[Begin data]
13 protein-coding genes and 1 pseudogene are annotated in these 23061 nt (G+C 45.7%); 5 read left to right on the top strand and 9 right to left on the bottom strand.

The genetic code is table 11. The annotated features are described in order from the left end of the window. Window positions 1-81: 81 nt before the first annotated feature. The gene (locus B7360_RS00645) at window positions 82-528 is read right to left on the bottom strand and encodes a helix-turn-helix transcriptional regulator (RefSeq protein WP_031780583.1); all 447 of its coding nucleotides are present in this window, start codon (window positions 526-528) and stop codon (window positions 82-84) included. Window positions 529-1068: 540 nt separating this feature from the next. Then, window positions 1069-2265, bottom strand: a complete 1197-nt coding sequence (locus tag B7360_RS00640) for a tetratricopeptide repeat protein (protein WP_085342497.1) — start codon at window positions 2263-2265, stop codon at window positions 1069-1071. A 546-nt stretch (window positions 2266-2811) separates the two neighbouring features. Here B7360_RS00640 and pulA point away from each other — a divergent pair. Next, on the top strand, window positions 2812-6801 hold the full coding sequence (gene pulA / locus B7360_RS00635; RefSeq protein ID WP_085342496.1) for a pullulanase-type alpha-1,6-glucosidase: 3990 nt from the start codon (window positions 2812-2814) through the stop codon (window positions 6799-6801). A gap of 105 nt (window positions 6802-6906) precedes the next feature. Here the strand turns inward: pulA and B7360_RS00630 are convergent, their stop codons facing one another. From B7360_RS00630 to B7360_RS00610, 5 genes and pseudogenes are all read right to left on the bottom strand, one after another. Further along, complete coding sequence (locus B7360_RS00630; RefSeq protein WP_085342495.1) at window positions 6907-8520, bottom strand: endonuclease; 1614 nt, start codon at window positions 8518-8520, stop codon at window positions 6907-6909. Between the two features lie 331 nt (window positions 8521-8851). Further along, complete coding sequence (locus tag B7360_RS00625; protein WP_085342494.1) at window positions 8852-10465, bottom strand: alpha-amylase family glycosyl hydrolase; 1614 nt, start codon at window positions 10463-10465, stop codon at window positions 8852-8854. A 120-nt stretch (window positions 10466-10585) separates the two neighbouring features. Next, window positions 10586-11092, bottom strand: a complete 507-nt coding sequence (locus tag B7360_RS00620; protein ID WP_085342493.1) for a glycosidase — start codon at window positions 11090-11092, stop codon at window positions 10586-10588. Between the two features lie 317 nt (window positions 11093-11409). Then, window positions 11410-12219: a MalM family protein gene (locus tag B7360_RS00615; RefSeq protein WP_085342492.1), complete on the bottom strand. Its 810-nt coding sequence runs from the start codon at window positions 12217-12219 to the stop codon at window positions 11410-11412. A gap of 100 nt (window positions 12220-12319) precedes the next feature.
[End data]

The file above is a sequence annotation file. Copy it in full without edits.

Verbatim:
13 protein-coding genes and 1 pseudogene are annotated in these 23061 nt (G+C 45.7%); 5 read left to right on the top strand and 9 right to left on the bottom strand.

The genetic code is table 11. The annotated features are described in order from the left end of the window. Window positions 1-81: 81 nt before the first annotated feature. The gene (locus B7360_RS00645) at window positions 82-528 is read right to left on the bottom strand and encodes a helix-turn-helix transcriptional regulator (RefSeq protein WP_031780583.1); all 447 of its coding nucleotides are present in this window, start codon (window positions 526-528) and stop codon (window positions 82-84) included. Window positions 529-1068: 540 nt separating this feature from the next. Then, window positions 1069-2265, bottom strand: a complete 1197-nt coding sequence (locus tag B7360_RS00640) for a tetratricopeptide repeat protein (protein WP_085342497.1) — start codon at window positions 2263-2265, stop codon at window positions 1069-1071. A 546-nt stretch (window positions 2266-2811) separates the two neighbouring features. Here B7360_RS00640 and pulA point away from each other — a divergent pair. Next, on the top strand, window positions 2812-6801 hold the full coding sequence (gene pulA / locus B7360_RS00635; RefSeq protein ID WP_085342496.1) for a pullulanase-type alpha-1,6-glucosidase: 3990 nt from the start codon (window positions 2812-2814) through the stop codon (window positions 6799-6801). A gap of 105 nt (window positions 6802-6906) precedes the next feature. Here the strand turns inward: pulA and B7360_RS00630 are convergent, their stop codons facing one another. From B7360_RS00630 to B7360_RS00610, 5 genes and pseudogenes are all read right to left on the bottom strand, one after another. Further along, complete coding sequence (locus B7360_RS00630; RefSeq protein WP_085342495.1) at window positions 6907-8520, bottom strand: endonuclease; 1614 nt, start codon at window positions 8518-8520, stop codon at window positions 6907-6909. Between the two features lie 331 nt (window positions 8521-8851). Further along, complete coding sequence (locus tag B7360_RS00625; protein WP_085342494.1) at window positions 8852-10465, bottom strand: alpha-amylase family glycosyl hydrolase; 1614 nt, start codon at window positions 10463-10465, stop codon at window positions 8852-8854. A 120-nt stretch (window positions 10466-10585) separates the two neighbouring features. Next, window positions 10586-11092, bottom strand: a complete 507-nt coding sequence (locus tag B7360_RS00620; protein ID WP_085342493.1) for a glycosidase — start codon at window positions 11090-11092, stop codon at window positions 10586-10588. Between the two features lie 317 nt (window positions 11093-11409). Then, window positions 11410-12219: a MalM family protein gene (locus tag B7360_RS00615; RefSeq protein WP_085342492.1), complete on the bottom strand. Its 810-nt coding sequence runs from the start codon at window positions 12217-12219 to the stop codon at window positions 11410-11412. A gap of 100 nt (window positions 12220-12319) precedes the next feature.